self.caller = caller
        self.max_width = max_width
        self.max_length = max_length
        self.worm_has_mapped = {}
        self.curX = None
        self.curY = None

        if self.check_grid():
            # we actually have to store the grid into a variable
            self.grid = self.create_grid()
            self.draw_room_on_map(caller.location,
                                 ((min(max_width, max_length) -1 ) / 2))

    def update_pos(self, room, exit_name):
        # this ensures the pointer variables always
        # stays up to date to where the worm is currently at.
        self.curX, self.curY = \
           self.worm_has_mapped[room][0], self.worm_has_mapped[room][1]

        # now we have to actually move the pointer
        # variables depending on which 'exit' it found
        if exit_name == 'east':
            self.curY += 1
        elif exit_name == 'west':
            self.curY -= 1
        elif exit_name == 'north':
            self.curX -= 1
        elif exit_name == 'south':
            self.curX += 1

    def draw_room_on_map(self, room, max_distance):
        self.draw(room)

        if max_distance == 0:
            return

        for exit in room.exits:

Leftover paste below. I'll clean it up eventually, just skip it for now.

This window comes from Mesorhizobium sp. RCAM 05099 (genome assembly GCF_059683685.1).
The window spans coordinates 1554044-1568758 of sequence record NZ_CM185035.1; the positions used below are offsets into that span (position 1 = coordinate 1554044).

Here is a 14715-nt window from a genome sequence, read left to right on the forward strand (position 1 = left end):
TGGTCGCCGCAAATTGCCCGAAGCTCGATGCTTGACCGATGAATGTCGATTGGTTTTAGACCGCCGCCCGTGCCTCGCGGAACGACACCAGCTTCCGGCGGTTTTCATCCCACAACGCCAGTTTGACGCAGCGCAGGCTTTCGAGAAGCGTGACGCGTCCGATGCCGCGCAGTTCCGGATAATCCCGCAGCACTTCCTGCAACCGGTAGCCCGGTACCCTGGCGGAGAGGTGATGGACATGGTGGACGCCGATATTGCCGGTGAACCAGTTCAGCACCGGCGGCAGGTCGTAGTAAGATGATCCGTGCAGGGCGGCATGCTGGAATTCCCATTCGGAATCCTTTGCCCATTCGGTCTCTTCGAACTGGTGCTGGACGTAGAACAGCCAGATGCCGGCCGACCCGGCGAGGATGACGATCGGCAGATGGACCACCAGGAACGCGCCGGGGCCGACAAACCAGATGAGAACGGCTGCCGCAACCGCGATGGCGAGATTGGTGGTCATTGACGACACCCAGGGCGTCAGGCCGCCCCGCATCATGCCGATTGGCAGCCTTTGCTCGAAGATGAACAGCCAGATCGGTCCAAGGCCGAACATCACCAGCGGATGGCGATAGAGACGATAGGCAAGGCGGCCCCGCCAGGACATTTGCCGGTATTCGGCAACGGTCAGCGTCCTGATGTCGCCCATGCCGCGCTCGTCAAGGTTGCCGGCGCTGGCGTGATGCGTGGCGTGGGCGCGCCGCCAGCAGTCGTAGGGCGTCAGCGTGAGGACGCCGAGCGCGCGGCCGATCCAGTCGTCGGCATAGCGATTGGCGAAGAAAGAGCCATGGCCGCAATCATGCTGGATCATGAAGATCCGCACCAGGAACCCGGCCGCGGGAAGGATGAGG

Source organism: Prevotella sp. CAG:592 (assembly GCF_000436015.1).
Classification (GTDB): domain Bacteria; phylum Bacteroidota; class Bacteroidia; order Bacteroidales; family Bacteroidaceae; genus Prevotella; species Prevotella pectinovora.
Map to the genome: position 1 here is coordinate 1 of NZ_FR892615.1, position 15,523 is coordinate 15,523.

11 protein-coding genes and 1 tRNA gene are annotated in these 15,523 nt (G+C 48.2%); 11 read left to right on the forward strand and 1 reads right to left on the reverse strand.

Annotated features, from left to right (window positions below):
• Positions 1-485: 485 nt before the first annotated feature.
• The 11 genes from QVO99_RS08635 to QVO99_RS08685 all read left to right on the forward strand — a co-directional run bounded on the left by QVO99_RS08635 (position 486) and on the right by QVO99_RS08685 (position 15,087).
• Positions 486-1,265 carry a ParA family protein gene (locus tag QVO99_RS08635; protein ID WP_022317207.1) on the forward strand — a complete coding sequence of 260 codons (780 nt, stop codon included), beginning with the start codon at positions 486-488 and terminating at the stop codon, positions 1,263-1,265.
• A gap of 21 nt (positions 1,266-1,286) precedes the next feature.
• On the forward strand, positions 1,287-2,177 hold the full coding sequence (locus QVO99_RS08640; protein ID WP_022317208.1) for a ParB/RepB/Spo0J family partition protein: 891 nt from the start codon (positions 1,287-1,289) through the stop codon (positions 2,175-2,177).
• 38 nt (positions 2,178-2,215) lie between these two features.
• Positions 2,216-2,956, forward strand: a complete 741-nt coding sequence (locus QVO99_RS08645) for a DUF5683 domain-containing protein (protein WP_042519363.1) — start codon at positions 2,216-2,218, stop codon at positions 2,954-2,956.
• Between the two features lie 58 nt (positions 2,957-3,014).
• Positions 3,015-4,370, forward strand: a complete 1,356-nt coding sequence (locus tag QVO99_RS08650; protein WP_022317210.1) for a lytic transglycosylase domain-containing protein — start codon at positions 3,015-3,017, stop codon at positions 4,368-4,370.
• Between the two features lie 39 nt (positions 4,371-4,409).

if exit.name not in ("north", "east", "west", "south"):
                # we only map in the cardinal directions. Mapping up/down would be
                # an interesting learning project for someone who wanted to try it.
                continue
            if self.has_drawn(exit.destination):
                # we've been to the destination already, skip ahead.
                continue

            self.update_pos(room, exit.name.lower())
            self.draw_room_on_map(exit.destination, max_distance - 1)

    def draw(self, room):
        # draw initial caller location on map first!
        if room == self.caller.location:
            self.start_loc_on_grid()
            self.worm_has_mapped[room] = [self.curX, self.curY]
        else:
            # map all other rooms
            self.worm_has_mapped[room] = [self.curX, self.curY]